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This article in CS

  1. Vol. 15 No. 1, p. 11-15
    Received: June 24, 1974

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Solute Loss from Deteriorated Cottonseed: Relationship Between Deterioration, Seed Moisture, and Solute Loss1

  1. John M. Halloin2,3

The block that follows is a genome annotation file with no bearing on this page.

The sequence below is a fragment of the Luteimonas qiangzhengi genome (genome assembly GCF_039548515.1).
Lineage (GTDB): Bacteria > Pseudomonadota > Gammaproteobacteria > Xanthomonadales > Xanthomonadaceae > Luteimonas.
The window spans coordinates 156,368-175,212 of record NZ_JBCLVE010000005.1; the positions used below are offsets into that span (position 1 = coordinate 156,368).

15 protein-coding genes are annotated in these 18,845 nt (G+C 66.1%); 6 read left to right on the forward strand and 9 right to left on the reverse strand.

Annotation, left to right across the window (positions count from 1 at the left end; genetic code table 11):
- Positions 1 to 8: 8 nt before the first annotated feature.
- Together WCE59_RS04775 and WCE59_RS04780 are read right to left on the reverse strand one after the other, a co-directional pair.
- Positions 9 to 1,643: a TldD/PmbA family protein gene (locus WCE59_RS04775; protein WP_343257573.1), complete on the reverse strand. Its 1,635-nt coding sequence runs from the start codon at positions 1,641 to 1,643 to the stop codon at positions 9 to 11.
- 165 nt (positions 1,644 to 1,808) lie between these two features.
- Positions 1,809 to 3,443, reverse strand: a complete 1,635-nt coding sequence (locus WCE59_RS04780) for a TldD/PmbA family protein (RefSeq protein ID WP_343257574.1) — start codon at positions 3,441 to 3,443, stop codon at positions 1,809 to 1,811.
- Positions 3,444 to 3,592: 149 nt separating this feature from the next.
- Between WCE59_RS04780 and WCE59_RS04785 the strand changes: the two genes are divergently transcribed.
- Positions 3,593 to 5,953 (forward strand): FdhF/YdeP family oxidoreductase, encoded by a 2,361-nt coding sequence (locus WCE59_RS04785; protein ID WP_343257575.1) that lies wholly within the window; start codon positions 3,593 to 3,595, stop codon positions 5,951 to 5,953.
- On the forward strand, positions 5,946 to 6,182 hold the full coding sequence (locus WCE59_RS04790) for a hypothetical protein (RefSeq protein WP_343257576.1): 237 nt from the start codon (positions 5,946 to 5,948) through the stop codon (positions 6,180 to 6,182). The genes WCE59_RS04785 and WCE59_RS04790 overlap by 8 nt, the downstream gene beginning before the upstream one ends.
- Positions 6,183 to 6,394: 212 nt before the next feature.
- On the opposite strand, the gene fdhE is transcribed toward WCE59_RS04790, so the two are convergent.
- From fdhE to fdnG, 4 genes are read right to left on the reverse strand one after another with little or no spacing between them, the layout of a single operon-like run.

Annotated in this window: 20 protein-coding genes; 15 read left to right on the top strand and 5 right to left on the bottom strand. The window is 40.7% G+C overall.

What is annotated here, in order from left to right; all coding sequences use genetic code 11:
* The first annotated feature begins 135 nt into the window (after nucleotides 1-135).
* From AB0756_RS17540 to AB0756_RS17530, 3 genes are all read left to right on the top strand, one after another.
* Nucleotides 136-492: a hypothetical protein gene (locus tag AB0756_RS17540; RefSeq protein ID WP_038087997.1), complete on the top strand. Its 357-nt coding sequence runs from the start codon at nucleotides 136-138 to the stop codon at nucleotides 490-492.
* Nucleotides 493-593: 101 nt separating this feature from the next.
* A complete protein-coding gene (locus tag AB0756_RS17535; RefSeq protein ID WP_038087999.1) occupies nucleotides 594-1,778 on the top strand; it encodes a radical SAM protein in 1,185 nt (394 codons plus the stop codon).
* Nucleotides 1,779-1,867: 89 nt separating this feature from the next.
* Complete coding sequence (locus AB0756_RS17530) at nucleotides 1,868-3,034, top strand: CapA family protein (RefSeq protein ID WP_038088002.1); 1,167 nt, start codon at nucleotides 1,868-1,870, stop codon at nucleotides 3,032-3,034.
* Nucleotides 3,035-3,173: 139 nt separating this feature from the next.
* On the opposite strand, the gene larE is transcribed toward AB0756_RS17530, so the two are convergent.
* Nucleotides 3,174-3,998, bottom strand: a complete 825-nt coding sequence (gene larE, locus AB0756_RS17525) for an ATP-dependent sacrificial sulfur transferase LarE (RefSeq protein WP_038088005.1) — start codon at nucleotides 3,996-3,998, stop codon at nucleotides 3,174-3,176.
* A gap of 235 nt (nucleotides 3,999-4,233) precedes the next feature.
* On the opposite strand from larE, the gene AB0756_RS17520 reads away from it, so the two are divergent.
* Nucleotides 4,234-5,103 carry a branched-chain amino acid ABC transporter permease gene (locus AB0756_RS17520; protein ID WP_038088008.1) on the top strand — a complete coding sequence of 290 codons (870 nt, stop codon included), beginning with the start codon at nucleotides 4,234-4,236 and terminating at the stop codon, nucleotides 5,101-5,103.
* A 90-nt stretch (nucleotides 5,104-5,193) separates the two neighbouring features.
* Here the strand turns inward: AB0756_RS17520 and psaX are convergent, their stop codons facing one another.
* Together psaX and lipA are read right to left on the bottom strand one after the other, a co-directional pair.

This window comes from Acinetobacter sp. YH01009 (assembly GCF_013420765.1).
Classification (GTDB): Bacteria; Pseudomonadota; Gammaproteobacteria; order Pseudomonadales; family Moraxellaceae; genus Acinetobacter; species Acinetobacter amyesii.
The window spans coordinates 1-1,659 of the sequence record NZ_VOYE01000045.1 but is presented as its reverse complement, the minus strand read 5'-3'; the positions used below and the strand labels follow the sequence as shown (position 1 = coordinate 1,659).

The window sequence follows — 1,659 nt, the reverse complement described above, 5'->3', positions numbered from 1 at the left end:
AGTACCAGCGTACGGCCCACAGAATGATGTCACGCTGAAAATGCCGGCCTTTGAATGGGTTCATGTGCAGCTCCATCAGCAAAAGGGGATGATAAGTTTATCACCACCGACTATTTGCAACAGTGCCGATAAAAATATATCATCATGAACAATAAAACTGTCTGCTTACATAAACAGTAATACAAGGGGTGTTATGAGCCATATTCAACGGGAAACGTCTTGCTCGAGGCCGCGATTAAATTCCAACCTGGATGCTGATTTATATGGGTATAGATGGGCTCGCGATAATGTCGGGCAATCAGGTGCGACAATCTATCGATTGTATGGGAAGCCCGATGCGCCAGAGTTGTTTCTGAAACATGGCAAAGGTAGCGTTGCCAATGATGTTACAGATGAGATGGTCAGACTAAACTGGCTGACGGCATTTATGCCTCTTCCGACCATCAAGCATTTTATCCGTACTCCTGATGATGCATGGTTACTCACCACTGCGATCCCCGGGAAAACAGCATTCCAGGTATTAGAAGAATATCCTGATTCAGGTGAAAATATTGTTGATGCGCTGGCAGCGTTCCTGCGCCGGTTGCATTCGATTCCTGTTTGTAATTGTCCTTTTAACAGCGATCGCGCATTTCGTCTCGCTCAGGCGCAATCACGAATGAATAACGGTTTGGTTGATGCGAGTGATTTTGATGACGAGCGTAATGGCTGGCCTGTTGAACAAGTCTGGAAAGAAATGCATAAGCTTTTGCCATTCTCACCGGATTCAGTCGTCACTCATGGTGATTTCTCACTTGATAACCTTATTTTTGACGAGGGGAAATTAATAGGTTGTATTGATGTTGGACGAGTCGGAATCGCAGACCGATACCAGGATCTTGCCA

Loss of electrolytes from cottonseed (Gossypium hirsutum L.) soaked in water was influenced by factors in the processing history of the seeds, such as delinting procedure and post-delinting washing. Measurements of electrolyte loss were most reproducible if they determined a change during an interval (15 to 45 min) not inclusive of zero time. Cottonseed (G. hirsutum ‘Deltapine 16’) that deteriorated under controlled conditions of 100% relative humidity and 35 to 50 C was reduced in viability and exhibited increased rates of solute leakage and moisture contents. Seeds that deteriorated under conditions in which their moisture contents were held at 20% showed a slight increase in solute loss upon deterioration, but the rates of solute loss were not significantly correlated with viability losses. Experiments with both viable and heat-killed seeds revealed that the increases in solute loss were proportional to degrees of seed hydration. Solute loss from heat-killed seeds was greater than that from viable seeds at equivalent moisture contents, indicating that embryo tissue viability influenced solute leakage. However, increased solute losses due to differences in seed moisture were of greater magnitude than those due to changes in seed viability. Rate of electrolyte loss is therefore not a valid measure of cottonseed deterioration.

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